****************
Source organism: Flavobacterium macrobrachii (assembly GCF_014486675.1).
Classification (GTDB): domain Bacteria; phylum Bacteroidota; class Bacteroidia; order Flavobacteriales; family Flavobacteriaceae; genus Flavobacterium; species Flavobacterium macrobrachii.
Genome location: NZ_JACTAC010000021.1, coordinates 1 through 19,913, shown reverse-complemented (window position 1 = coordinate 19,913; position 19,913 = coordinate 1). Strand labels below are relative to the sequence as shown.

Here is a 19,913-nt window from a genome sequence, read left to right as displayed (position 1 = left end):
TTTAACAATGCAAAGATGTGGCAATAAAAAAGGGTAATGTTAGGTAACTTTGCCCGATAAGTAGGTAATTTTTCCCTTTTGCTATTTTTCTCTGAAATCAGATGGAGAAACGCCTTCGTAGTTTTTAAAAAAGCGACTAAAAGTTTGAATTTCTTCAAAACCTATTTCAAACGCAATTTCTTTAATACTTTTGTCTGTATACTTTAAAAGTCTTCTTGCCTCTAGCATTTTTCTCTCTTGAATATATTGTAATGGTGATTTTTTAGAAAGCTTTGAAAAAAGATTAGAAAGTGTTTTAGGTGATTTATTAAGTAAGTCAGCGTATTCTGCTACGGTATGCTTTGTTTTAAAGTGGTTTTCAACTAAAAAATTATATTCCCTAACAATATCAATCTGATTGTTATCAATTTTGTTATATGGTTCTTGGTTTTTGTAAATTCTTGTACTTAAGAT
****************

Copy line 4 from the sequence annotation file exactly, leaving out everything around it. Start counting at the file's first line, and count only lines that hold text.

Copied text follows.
Here is a 19,913-nt window from a genome sequence, read left to right as displayed (position 1 = left end):